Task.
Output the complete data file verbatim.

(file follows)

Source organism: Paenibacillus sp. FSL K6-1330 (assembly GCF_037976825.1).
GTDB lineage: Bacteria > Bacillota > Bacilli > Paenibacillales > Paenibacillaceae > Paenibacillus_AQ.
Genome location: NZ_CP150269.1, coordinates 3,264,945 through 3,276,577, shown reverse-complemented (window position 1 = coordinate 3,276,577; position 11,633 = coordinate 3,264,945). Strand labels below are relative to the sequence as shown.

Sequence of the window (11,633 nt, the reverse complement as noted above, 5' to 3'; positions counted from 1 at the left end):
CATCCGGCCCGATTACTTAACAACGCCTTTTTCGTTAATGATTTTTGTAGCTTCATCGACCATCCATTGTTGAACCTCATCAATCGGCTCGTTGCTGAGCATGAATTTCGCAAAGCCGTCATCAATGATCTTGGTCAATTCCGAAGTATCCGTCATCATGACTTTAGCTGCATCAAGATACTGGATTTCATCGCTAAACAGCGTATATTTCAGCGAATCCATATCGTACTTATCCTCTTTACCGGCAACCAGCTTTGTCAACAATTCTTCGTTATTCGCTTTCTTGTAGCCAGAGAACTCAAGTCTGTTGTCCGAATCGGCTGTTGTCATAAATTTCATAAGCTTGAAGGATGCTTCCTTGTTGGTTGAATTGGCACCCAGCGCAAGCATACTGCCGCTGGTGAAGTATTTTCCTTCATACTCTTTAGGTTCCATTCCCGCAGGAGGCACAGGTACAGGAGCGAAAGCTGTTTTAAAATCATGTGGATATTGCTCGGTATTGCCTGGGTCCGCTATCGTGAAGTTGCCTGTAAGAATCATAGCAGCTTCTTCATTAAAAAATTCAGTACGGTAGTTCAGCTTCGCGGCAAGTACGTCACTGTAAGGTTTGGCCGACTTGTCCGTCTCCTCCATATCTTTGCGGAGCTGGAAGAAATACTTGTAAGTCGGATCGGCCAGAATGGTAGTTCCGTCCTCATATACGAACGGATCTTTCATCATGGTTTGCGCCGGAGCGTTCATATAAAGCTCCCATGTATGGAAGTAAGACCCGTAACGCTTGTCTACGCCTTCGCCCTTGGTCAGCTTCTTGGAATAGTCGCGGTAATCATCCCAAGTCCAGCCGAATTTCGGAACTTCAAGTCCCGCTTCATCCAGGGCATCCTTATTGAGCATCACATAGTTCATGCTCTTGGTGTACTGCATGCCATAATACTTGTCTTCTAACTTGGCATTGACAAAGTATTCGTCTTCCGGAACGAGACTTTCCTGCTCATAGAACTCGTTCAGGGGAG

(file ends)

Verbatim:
Source organism: Paenibacillus sp. FSL K6-1330 (assembly GCF_037976825.1).
GTDB lineage: Bacteria > Bacillota > Bacilli > Paenibacillales > Paenibacillaceae > Paenibacillus_AQ.
Genome location: NZ_CP150269.1, coordinates 3,264,945 through 3,276,577, shown reverse-complemented (window position 1 = coordinate 3,276,577; position 11,633 = coordinate 3,264,945). Strand labels below are relative to the sequence as shown.

Sequence of the window (11,633 nt, the reverse complement as noted above, 5' to 3'; positions counted from 1 at the left end):
CATCCGGCCCGATTACTTAACAACGCCTTTTTCGTTAATGATTTTTGTAGCTTCATCGACCATCCATTGTTGAACCTCATCAATCGGCTCGTTGCTGAGCATGAATTTCGCAAAGCCGTCATCAATGATCTTGGTCAATTCCGAAGTATCCGTCATCATGACTTTAGCTGCATCAAGATACTGGATTTCATCGCTAAACAGCGTATATTTCAGCGAATCCATATCGTACTTATCCTCTTTACCGGCAACCAGCTTTGTCAACAATTCTTCGTTATTCGCTTTCTTGTAGCCAGAGAACTCAAGTCTGTTGTCCGAATCGGCTGTTGTCATAAATTTCATAAGCTTGAAGGATGCTTCCTTGTTGGTTGAATTGGCACCCAGCGCAAGCATACTGCCGCTGGTGAAGTATTTTCCTTCATACTCTTTAGGTTCCATTCCCGCAGGAGGCACAGGTACAGGAGCGAAAGCTGTTTTAAAATCATGTGGATATTGCTCGGTATTGCCTGGGTCCGCTATCGTGAAGTTGCCTGTAAGAATCATAGCAGCTTCTTCATTAAAAAATTCAGTACGGTAGTTCAGCTTCGCGGCAAGTACGTCACTGTAAGGTTTGGCCGACTTGTCCGTCTCCTCCATATCTTTGCGGAGCTGGAAGAAATACTTGTAAGTCGGATCGGCCAGAATGGTAGTTCCGTCCTCATATACGAACGGATCTTTCATCATGGTTTGCGCCGGAGCGTTCATATAAAGCTCCCATGTATGGAAGTAAGACCCGTAACGCTTGTCTACGCCTTCGCCCTTGGTCAGCTTCTTGGAATAGTCGCGGTAATCATCCCAAGTCCAGCCGAATTTCGGAACTTCAAGTCCCGCTTCATCCAGGGCATCCTTATTGAGCATCACATAGTTCATGCTCTTGGTGTACTGCATGCCATAATACTTGTCTTCTAACTTGGCATTGACAAAGTATTCGTCTTCCGGAACGAGACTTTCCTGCTCATAGAACTCGTTCAGGGGAG